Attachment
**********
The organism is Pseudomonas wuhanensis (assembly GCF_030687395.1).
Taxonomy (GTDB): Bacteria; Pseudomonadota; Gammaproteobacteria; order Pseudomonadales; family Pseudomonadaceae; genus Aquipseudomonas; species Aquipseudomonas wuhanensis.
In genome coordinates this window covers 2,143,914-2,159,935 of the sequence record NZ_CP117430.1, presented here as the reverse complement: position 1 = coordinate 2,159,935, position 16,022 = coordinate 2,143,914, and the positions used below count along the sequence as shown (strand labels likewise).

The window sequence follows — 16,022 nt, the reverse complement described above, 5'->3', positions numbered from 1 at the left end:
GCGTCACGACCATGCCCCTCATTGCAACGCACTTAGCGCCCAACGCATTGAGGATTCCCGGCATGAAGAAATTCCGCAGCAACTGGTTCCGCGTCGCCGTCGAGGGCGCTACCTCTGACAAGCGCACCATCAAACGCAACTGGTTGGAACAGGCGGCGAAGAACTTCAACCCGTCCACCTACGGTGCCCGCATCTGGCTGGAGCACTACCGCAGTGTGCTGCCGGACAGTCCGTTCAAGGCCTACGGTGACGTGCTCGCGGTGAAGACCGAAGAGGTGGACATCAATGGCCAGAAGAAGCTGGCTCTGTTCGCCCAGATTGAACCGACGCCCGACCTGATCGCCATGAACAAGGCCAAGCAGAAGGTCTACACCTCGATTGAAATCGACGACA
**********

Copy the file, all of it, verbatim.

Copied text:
The organism is Pseudomonas wuhanensis (assembly GCF_030687395.1).
Taxonomy (GTDB): Bacteria; Pseudomonadota; Gammaproteobacteria; order Pseudomonadales; family Pseudomonadaceae; genus Aquipseudomonas; species Aquipseudomonas wuhanensis.
In genome coordinates this window covers 2,143,914-2,159,935 of the sequence record NZ_CP117430.1, presented here as the reverse complement: position 1 = coordinate 2,159,935, position 16,022 = coordinate 2,143,914, and the positions used below count along the sequence as shown (strand labels likewise).

The window sequence follows — 16,022 nt, the reverse complement described above, 5'->3', positions numbered from 1 at the left end:
GCGTCACGACCATGCCCCTCATTGCAACGCACTTAGCGCCCAACGCATTGAGGATTCCCGGCATGAAGAAATTCCGCAGCAACTGGTTCCGCGTCGCCGTCGAGGGCGCTACCTCTGACAAGCGCACCATCAAACGCAACTGGTTGGAACAGGCGGCGAAGAACTTCAACCCGTCCACCTACGGTGCCCGCATCTGGCTGGAGCACTACCGCAGTGTGCTGCCGGACAGTCCGTTCAAGGCCTACGGTGACGTGCTCGCGGTGAAGACCGAAGAGGTGGACATCAATGGCCAGAAGAAGCTGGCTCTGTTCGCCCAGATTGAACCGACGCCCGACCTGATCGCCATGAACAAGGCCAAGCAGAAGGTCTACACCTCGATTGAAATCGACGACA